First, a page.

The Blog Formerly Known as Rebel Prince

Cult TV, Gen Y rants, and endless opera.

Gilmore Girls: A Season One Review

Posted by therebelprince on July 18, 2009


Man, I love Gilmore Girls! I mean it. Sure, I can’t deny that the show had many faults – both on and offscreen – during its seven season run, but rarely have they taken away from the magic that the show produced. I’m going into these reviews watching episodes through for the first time in three or four years, and so I was prepared to have my nostalgia dashed. In fact, while some of the remembered complaints stand out greater than before, others appear to have been aspects of time, place, or the unfortunate mess that is the U.S. Television schedule. So without further ado, here is season one:


Gilmore Girls opens in late 2000 in the small Connecticut town of Stars Hollow, a storybook land where the quirky inhabitants host exquisite festivals every weekend, and coffee flows like tap water. Here, 32-year-old Lorelai Gilmore (Lauren Graham) lives with her almost-16-year-old daughter Rory (Alexis Bledel). 15 years ago, Lorelai ran away from home with her new daughter and took a job as a maid at the Independence Inn. She has now worked her way up to her manager, where she works alongside best friend and chef Sookie St. James (Melissa McCarthy), and the gorgeously snooty concierge Michel (Yanic Truesdale). Rory, meanwhile, attends Stars Hollow High with best friend Lane Kim (Keiko Agena) until – at the start of the 10th grade – she is accepted into the prestigious Hartford school Chilton. To pay for this, Lorelai reluctantly approaches her parents – blue-blooded Richard and Emily (the fabulous pairing of Edward Herrmann and Kelly Bishop) for a loan. In return, she agrees to weekly dinners on Friday night for the four Gilmores, and more access overall into their lives.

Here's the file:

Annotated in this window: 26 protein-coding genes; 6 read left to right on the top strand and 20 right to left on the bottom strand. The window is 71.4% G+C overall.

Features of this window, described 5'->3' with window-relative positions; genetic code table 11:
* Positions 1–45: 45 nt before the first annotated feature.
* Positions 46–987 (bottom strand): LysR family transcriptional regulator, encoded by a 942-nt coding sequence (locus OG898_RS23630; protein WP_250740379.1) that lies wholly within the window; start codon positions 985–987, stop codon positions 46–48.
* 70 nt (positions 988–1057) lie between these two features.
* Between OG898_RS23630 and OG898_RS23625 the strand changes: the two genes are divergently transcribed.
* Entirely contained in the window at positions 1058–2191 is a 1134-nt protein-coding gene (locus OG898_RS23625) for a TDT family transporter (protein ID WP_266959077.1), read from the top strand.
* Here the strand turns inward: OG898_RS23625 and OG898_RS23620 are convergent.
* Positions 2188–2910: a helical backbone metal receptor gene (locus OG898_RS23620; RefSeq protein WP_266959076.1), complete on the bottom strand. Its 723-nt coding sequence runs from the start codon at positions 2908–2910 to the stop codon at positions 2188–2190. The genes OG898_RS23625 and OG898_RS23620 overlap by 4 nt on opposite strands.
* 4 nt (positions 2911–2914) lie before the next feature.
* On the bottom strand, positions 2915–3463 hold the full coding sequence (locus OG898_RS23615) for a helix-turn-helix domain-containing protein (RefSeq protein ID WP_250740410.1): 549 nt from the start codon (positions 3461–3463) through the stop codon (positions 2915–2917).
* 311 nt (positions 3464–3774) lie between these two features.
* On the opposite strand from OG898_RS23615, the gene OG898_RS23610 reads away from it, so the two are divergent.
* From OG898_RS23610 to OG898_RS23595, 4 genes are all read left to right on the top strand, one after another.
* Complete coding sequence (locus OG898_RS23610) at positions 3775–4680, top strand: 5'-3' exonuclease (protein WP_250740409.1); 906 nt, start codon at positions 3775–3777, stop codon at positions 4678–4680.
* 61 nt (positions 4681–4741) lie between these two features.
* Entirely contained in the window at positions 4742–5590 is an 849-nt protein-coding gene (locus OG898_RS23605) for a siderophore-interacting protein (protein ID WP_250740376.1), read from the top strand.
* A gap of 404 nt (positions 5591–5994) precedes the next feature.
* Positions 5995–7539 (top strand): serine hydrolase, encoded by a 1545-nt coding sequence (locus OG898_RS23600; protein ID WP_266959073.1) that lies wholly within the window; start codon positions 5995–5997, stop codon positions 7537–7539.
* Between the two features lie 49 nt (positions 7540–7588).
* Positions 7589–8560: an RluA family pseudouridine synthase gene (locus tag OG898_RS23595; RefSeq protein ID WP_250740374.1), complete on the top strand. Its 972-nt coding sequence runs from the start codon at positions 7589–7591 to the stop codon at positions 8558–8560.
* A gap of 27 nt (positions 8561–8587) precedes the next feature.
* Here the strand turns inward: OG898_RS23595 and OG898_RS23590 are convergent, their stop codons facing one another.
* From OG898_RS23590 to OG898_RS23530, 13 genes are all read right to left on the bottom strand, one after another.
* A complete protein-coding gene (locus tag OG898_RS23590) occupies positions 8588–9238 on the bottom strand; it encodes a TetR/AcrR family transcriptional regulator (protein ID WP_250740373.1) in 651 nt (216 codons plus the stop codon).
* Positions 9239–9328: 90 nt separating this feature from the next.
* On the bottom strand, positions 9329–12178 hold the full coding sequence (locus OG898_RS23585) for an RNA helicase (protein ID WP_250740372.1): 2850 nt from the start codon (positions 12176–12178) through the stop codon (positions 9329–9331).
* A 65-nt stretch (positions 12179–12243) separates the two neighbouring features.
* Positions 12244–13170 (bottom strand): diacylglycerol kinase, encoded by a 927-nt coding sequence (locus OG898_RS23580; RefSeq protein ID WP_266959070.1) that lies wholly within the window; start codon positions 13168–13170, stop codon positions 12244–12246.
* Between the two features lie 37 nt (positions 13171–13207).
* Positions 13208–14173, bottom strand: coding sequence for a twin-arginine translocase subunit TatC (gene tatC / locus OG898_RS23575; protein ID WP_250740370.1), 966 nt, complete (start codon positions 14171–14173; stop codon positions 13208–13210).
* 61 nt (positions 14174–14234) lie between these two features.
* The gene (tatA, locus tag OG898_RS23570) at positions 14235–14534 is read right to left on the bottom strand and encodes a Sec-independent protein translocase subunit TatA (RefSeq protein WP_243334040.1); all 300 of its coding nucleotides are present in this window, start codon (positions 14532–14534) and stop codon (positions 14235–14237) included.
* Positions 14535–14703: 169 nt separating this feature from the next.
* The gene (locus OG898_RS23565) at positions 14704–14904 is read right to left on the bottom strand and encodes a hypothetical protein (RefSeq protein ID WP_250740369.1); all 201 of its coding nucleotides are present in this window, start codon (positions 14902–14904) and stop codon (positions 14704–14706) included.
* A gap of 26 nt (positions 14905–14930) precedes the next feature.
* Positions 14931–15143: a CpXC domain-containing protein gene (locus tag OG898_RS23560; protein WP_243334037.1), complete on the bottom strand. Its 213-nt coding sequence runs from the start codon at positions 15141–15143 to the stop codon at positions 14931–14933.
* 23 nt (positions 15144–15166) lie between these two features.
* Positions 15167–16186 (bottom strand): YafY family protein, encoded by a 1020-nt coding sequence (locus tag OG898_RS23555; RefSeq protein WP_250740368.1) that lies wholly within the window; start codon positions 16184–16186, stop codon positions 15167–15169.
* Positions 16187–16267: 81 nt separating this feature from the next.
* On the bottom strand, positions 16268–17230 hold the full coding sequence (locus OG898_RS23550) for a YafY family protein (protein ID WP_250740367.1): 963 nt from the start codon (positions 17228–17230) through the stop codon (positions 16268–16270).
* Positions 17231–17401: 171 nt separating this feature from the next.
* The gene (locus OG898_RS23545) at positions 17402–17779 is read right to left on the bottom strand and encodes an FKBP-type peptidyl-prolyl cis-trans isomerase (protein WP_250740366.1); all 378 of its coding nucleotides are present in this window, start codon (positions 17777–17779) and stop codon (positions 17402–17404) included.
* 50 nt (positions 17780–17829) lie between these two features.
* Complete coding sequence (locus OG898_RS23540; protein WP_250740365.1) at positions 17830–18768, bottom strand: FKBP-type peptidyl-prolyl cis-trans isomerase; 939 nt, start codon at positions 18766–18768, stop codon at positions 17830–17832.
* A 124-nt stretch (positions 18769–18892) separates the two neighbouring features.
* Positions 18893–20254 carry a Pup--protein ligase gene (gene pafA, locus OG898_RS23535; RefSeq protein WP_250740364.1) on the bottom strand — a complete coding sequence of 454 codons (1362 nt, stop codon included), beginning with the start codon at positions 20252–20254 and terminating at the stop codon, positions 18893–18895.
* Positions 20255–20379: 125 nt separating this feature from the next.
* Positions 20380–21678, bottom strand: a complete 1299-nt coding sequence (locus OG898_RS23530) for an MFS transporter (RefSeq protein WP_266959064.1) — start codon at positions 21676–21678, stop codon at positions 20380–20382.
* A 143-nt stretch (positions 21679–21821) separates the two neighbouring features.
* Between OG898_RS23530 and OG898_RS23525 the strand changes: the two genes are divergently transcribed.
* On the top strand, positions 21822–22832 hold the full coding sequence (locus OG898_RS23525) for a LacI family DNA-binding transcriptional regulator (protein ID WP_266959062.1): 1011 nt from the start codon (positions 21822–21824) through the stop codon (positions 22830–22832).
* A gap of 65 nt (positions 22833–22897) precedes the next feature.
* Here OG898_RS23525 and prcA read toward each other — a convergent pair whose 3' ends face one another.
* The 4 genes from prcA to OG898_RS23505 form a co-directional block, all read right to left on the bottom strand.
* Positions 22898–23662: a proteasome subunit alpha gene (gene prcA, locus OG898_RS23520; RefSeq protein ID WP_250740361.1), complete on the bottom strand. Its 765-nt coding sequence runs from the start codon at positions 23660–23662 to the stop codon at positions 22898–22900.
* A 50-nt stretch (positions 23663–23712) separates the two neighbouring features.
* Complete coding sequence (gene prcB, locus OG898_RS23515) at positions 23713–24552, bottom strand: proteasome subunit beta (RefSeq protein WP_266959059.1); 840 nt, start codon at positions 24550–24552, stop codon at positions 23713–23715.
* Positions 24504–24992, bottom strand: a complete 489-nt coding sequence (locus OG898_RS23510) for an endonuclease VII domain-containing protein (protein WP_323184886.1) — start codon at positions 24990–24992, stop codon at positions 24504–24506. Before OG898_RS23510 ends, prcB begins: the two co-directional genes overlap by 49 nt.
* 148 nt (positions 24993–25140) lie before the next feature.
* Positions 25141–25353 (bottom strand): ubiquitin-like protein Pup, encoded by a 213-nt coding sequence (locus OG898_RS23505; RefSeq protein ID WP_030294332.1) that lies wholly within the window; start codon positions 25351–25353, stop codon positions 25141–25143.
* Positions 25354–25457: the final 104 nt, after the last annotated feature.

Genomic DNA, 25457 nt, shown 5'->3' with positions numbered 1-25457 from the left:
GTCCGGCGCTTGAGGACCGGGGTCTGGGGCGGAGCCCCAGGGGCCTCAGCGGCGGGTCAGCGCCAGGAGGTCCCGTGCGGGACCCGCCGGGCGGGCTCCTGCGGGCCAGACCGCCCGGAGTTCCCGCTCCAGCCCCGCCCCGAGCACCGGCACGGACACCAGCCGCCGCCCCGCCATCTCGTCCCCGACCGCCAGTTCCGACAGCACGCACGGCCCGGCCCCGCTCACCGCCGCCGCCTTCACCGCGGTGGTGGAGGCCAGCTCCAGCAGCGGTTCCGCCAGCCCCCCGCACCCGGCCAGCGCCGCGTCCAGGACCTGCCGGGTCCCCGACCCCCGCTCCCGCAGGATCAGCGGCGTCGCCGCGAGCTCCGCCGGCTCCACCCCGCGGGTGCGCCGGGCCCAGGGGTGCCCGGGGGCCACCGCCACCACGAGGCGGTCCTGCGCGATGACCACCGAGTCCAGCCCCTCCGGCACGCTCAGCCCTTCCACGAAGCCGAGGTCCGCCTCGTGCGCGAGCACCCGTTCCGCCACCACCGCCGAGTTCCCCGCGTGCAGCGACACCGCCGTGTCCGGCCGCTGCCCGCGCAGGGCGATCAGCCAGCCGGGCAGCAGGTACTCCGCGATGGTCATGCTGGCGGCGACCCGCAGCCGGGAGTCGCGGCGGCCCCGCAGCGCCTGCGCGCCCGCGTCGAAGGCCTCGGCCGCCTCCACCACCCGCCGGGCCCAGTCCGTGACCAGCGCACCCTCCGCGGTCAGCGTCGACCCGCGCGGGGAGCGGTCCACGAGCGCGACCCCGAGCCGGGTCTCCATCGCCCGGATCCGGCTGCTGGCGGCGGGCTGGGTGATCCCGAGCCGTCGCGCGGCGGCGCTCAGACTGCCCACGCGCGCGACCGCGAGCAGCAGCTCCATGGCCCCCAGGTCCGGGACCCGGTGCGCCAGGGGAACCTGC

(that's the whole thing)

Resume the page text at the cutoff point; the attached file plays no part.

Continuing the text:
It’s a simple premise which opens up the first chapter in a cleverly written tale. Creator and head writer Amy Sherman-Palladino pens her series with a wit and verve that is rare to see, and somehow she keeps it up over the season. The cast are primarily well-established: Graham, Bishop and Herrmann are the standouts here, while Liza Weil (left) is the breakout star, shining as Rory’s newly found school nemesis Paris Gellar. Bledel, as Rory, is young and new to the game but is paradoxically at her best here in the first season, where she shines with a natural naivete.


The first season in some ways has the fewest faults, due to the fact that it has no past history to ruin, or viewer expectations to devestate. Rory and Lorelai spend so much time together that they have the strongest of bonds, and it shows in their clever banter. Around them, we meet many of the town inhabitants: Lane’s strict Seventh Day Adventist mother (Emily Kuroda), from whom her daughter hides an entire life as an audiophile; Town Selectman and pompous ass Taylor Doose (Michael Winters), town gossips Patty and Babette (Liz Torres and the husky Sally Struthers), produce man Jackson Belleville (Jackson Douglas) and the King of Quirk, Kirk (Sean Gunn, of whom many scenes will be forever in my memory).


We also meet the various love interests:  Scott Patterson stars as Luke Danes, the diner owner and coffee pusher for the girls whose Spartan view of existence and predeliction for long rants compares and contrasts nicely with Lorelai. Teen heartthrob Jared Padalecki is Rory’s new boyfriend Dean, while she finds unwanted interest at Chilton courtesy of Tristan (Chad Michael Murray in the role that led to his dubious stardom).


And Scott Cohen puts in a nice guest turn as Max, the Chilton school teacher who tries to steal Lorelai’s heart and who she inadvisedly begins dating. (This relationship is looked back on in a wonderful new light at the end of the show’s sixth season, but that’s a bit of a way away)